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Re: Assassination/Archduke by King and Woolmans
« Reply #85 on: November 09, 2013, 05:38:52 PM »
I should say here, just to be clear, that I don't rush to condemn the many ordinary people who joined the SdP in the 30s, or even welcomed the Nazis. Sadly, most saw simply that Germans were getting a better life than they were in the depression, and most knew nothing of the crimes going on.

On the other hand, some people did aggressively sign up to the whole agenda. One person whose life is interesting is Alfons Clary-Aldringen, who wrote a fairly dully set of memoirs in the 1980s, leading reviewers to speak of him as an old buffer, a harmless Austro-Hungarian aristocrat sentimentally remembering his pre-war world.  Eagle Glassheim's "Noble Nationalists: the transformation of the Bohemian aristocracy" casts a rather different light.
« Last Edit: November 09, 2013, 05:40:46 PM by Janet Ashton »
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Offline Greenowl

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Re: Assassination/Archduke by King and Woolmans
« Reply #86 on: November 09, 2013, 06:17:10 PM »
Another interesting book that I have not yet read is "Beneš als Österreicher" (Beneš as an Austrian...my translation. Wieser Verlag, Klagenfurt 2012 ISBN 9783990290088) by the late Jiří Gruša, who served as Czech ambassador to Germany and was much respected by Václav Havel, who by sad coincidence died less than two months after Gruša. I must try to order it as from what I have heard, Gruša takes a very critical look at Beneš, who he described as "a garden gnome" and a failure as he was unable to avert the infamous Munich agreement or the communist take-over.

I quite agree that those deportees who reached West Germany alive enjoyed far better lives than the Czechs did after the Second World War and in some cases that also applies to those who reached Austria. The "myth of Austrian victimhood" is yet another irony.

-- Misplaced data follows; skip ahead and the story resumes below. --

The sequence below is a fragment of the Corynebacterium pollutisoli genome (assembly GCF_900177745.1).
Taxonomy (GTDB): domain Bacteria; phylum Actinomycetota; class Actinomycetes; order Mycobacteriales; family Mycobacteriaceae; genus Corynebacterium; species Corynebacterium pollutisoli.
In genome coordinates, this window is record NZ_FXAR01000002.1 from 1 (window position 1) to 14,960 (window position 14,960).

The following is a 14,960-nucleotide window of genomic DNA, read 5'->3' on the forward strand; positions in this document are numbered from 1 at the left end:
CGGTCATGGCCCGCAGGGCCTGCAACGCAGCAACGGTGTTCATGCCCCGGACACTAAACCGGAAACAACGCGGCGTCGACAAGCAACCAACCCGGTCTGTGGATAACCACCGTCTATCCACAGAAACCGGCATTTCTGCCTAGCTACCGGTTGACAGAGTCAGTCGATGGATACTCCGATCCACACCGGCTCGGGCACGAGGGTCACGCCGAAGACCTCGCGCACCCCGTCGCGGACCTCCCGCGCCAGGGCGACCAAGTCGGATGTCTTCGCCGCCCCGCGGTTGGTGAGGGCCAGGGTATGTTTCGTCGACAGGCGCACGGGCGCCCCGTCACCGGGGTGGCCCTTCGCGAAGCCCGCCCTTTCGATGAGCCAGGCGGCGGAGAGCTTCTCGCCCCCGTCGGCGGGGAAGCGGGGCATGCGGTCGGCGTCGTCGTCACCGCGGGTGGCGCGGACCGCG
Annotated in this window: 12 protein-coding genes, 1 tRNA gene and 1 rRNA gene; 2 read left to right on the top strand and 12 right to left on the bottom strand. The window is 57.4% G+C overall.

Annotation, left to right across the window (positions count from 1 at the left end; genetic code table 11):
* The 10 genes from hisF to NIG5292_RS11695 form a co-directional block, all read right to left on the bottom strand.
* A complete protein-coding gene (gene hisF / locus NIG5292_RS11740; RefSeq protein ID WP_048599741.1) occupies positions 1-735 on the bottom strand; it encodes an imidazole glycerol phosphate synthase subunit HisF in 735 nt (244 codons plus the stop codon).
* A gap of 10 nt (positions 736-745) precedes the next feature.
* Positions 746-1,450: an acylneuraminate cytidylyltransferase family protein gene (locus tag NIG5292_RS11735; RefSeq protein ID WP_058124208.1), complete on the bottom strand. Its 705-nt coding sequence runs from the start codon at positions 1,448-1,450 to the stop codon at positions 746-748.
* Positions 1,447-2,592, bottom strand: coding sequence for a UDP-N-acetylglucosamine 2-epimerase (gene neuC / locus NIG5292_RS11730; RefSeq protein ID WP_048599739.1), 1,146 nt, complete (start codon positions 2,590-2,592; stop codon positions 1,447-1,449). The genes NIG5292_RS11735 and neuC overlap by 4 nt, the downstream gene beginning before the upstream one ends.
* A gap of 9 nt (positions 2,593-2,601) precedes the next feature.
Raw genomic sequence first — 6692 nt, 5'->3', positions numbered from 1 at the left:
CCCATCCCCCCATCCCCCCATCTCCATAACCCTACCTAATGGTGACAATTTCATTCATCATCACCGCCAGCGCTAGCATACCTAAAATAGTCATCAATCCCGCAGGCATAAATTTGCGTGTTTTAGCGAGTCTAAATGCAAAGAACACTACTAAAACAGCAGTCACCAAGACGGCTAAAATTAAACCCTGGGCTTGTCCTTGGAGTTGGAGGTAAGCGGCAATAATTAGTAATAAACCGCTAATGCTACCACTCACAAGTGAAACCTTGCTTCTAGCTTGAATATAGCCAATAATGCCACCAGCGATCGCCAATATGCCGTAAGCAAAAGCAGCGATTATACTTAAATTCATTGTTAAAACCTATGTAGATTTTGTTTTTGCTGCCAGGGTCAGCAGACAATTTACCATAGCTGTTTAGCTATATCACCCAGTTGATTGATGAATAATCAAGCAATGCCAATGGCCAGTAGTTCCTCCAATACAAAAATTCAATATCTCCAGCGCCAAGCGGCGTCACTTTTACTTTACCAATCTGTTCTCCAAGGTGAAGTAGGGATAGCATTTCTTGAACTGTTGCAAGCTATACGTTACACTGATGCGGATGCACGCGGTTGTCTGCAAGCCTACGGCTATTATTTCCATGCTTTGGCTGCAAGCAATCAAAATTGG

I doubt that the fate of the Hohenberg brothers would have been any different had they been allowed to stay in Bohemia. They were staunch supporters of Archduke Otto, who was totally anti-Nazi, which would have led to problems for them as it did in Austria.

    

Offline Janet Ashton

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Re: Assassination/Archduke by King and Woolmans
« Reply #87 on: November 09, 2013, 06:29:57 PM »


I doubt that the fate of the Hohenberg brothers would have been any different had they been allowed to stay in Bohemia. They were staunch supporters of Archduke Otto, who was totally anti-Nazi, which would have led to problems for them as it did in Austria.

    


Exactly - and I think the monarchist stance was a major part of the problem, even before they became active. They could not have remained there with those ideas, even if they were only suspected, in 1919, when the boys were only teenagers and neighbouring Hungary was wanting to have Karl back - and the aristocracy generally in Bohemia were apparently supporting this idea. If they'd have stayed, they'd have had to moderate their stance in some way. Would they genuinely have been happy to live quietly as Czechoslovak citizens with smaller estates? Would any financial compensation ever have counted for anything to them?

Thank you for the book suggestion on Benes. I simply don't like him, he always seems aggressive and extreme and it's tempting to me to blame him for all problems, but I think this isn't the best way to approach history! ;-)  
« Last Edit: November 09, 2013, 06:32:02 PM by Janet Ashton »
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Offline TimM

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Re: Assassination/Archduke by King and Woolmans
« Reply #88 on: November 12, 2013, 11:31:52 AM »
The new Czech leaders really didn't set a good example, did they.  They boot three orphaned children out into the cold, steal their most treasured possessions, and let the wife and daughter of the Czech leader help themselves to whatever they want to take. 

They were like thieves in the night, breaking into someone's home and stealing everything.  A crime is a crime.
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Offline Превед

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Re: Assassination/Archduke by King and Woolmans
« Reply #89 on: November 12, 2013, 11:52:09 AM »
The new Czech leaders really didn't set a good example, did they.  They boot three orphaned children out into the cold
Oh yes, horror of horrors, they had only one castle (Artstetten) left to retreat to!

Quote
steal their most treasured possessions, and let the wife and daughter of the Czech leader help themselves to whatever they want to take.
If they could take eveything they wanted and only took some furs and a saddle, I must say they showed restraint!

Берёзы севера мне милы,—
Их грустный, опущённый вид,
Как речь безмолвная могилы,
Горячку сердца холодит.

(Афанасий Фет: «Ивы и берёзы», 1843 / 1856)